So, what's so special about this one? It's loaded with the accessible essence of his music...the ability to push simplicity beyond elegance, and to reach a musical sensibility that is majestic and moving. You get a hint of his ability to deconstruct a melody without having to resolve what was once familiar. You delight to his fleeting references to the familiar without loosing touch with the gentle tension of discovery. You are bouyed by his chameleon like ability to fuse with his ensemble of stellar session players, ever changing and ever excellent.
So friend, I want to share this album with you. And I trust you will want to share it with a friend, as well. Dive in, the water's fine. No suit required.
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23 of 25 people found the following review helpful By Steve Vrana HALL OF FAMETOP 500 REVIEWER on January 14, 2000
Format: Audio CD
This is my first exposure to the world of Bill Frisell. From what I've read he's a musician of many hats: from jazz to rock to country. On this outing he very definitely mines a country groove.
Frisell is an accomplished guitarist, but there's nothing flashy about his playing. Rather than trying to dazzle the listener with lightning-fast fretwork, he invokes a style reminiscent of Ry Cooder on a 12-song set of mid-tempo songs. [In fact, Ry Cooder guests on the traditional "Shenandoah"--the only track on the album not a Frisell original.]
Throughout the album Frisell's guitar is augmented by session drummer extraordinaire Jim Keltner, bassist Viktor Krauss, keyboardist Wayne Horvitz and Greg Leisz on pedal steel, Dobro and mandolin.
This recording session has a laid-back, impromptu feel to it and the playing is impeccable. However, while this makes for enjoyable listening, it also makes you wish that maybe once or twice they'd kick things into high gear. As it is, it makes for pleasant enough background music, but doesn't necessarily encourage repeated listenings.
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10 of 10 people found the following review helpful By A Customer on November 9, 1999
Format: Audio CD
I'm fairly new to Frisell World, but I know what I like, and I've been carting this CD around with me wherever I go because I've not yet grown tired of hearing it. It's rootsy, yet unique. It's emotional, yet unsentimental. It's accessible, yet mysterious. It's familiar, yet unpretentious.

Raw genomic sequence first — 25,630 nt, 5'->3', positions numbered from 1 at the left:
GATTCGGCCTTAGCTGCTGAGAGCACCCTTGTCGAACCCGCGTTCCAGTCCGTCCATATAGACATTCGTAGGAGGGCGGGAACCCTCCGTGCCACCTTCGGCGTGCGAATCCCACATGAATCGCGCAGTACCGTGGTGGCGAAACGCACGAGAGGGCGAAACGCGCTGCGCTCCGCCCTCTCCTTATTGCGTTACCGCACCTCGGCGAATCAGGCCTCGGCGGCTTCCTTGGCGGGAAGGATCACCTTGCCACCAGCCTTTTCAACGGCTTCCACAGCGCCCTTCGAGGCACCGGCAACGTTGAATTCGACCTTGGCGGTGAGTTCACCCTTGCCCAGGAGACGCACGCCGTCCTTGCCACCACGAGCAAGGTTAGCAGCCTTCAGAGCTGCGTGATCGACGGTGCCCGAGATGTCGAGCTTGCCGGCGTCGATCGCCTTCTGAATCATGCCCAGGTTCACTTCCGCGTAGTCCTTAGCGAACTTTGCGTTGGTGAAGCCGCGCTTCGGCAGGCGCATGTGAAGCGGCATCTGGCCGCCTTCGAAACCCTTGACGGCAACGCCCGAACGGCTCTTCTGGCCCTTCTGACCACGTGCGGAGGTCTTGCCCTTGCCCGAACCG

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9 of 9 people found the following review helpful By JG Miller on November 15, 2002
Format: Audio CD
This is strictly instrumental music but Frisell is otherwise difficult to classify. He combines elements from nearly every popular form but this particular set sounds more jazz-blues-country-rock than anything else. (Even that is really too restrictive and not necessarily accurate.) This is not fusion. It is laid-back music that is easy on the ears and has been described as just a cut above Muzak. I think that's somewhat harsh but I do find myself listening to this cd while writing or reading or driving or staring out the window at the rain. It has also been said that Frisell plays the guitar like Miles Davis plays the trumpet. That's reasonable but don't infer from it that he composes or innovates like Miles Davis. Frisell uses a tape loop technique developed by Robert Fripp (King Crimson's guitar player) and Brian Eno, who would likely describe Frisell's music as mildly ambient. Jim Keltner is, as he always has been, superbly supportive and Greg Leisz's contribution is nearly perfect.
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8 of 8 people found the following review helpful By Gordon Stevenson (gsteven402@aol.com) on October 30, 1999
Format: Audio CD
I've been a fan of Frisell's music since the beginning with In Line. Almost all of it is worth exploring. For newcomers: maybe start with Gone like a train, then go through earlier period, maybe Lookout for hope up through This Land and Have a little faith, and then end up thru the Buster Keaton soundtracks to Nashville and here with the latest. You'll see an evolutionary process here, and all the truest artists (Miles, Jarrett, Metheny, Waits, etc.) go thru this. Not all listeners can keep up. Some are left asking "What happened to the ___ I once knew and loved?" But this latest outing is fairly smooth transition from Train. Just even more minimalistic in its focus on the song, the simple melody. It is decidedly less 'modern' than his earlier stuff. Almost hymnal at times; like traditional american music. Frisell is at the front of a new distinctively American music that is traditional at its core. The harsh criticisms purveyed by some writers in this forum are not from open minded music listeners but rather technicians. They don't "get" this. Maybe you will.